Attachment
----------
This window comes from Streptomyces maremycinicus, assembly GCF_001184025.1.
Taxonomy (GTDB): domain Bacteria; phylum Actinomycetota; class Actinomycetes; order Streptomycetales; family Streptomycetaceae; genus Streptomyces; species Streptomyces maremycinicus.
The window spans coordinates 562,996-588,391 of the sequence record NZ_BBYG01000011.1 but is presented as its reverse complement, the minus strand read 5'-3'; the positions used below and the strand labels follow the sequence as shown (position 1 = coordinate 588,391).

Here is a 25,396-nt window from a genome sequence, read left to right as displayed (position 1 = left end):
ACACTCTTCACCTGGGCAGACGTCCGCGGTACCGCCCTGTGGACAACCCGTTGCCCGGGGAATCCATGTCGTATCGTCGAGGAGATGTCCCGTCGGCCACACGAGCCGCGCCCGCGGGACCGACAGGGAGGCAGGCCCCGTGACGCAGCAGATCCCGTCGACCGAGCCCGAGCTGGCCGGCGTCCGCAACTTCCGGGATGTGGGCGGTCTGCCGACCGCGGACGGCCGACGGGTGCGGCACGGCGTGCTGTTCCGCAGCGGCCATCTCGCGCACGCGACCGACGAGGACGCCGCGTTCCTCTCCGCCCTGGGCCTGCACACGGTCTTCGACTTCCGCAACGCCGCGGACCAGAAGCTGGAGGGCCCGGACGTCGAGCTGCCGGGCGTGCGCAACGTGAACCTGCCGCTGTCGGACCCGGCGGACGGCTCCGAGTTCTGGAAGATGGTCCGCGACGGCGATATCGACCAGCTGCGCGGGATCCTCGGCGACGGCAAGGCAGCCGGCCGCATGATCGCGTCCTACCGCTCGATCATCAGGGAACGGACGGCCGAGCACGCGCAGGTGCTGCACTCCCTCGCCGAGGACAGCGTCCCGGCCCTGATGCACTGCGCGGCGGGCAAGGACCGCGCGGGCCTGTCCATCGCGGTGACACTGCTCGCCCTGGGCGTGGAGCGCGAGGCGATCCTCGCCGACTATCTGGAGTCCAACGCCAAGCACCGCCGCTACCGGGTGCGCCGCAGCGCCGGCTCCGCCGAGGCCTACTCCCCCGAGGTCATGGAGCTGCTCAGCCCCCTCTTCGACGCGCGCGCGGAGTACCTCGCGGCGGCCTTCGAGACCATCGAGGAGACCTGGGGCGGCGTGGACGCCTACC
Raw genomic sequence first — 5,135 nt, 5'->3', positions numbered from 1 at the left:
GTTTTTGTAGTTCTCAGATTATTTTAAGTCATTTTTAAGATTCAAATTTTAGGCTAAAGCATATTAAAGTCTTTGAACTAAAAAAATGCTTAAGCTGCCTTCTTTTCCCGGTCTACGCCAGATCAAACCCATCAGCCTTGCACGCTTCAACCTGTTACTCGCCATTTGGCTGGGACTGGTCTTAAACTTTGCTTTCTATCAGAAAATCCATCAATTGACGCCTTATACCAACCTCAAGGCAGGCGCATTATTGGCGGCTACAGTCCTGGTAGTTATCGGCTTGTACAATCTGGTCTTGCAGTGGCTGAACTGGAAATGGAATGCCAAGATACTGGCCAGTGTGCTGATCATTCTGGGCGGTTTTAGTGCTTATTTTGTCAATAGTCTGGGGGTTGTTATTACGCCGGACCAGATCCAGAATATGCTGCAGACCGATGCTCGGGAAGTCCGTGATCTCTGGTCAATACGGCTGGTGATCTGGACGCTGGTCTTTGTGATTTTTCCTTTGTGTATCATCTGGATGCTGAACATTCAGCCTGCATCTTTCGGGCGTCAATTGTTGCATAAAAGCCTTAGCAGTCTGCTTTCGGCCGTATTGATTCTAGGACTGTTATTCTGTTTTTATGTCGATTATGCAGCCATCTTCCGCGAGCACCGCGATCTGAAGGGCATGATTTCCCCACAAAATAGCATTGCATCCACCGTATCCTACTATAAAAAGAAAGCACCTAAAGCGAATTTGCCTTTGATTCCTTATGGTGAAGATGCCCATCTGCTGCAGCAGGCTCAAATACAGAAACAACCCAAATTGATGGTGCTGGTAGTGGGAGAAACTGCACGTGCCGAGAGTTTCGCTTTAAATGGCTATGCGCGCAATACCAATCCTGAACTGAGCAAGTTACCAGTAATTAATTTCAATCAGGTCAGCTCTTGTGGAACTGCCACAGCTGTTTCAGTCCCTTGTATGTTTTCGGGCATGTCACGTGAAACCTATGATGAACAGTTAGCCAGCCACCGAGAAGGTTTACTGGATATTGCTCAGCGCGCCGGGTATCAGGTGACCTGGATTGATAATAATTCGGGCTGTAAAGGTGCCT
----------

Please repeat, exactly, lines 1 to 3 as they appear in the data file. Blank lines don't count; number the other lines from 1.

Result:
This window comes from Streptomyces maremycinicus, assembly GCF_001184025.1.
Taxonomy (GTDB): domain Bacteria; phylum Actinomycetota; class Actinomycetes; order Streptomycetales; family Streptomycetaceae; genus Streptomyces; species Streptomyces maremycinicus.
The window spans coordinates 562,996-588,391 of the sequence record NZ_BBYG01000011.1 but is presented as its reverse complement, the minus strand read 5'-3'; the positions used below and the strand labels follow the sequence as shown (position 1 = coordinate 588,391).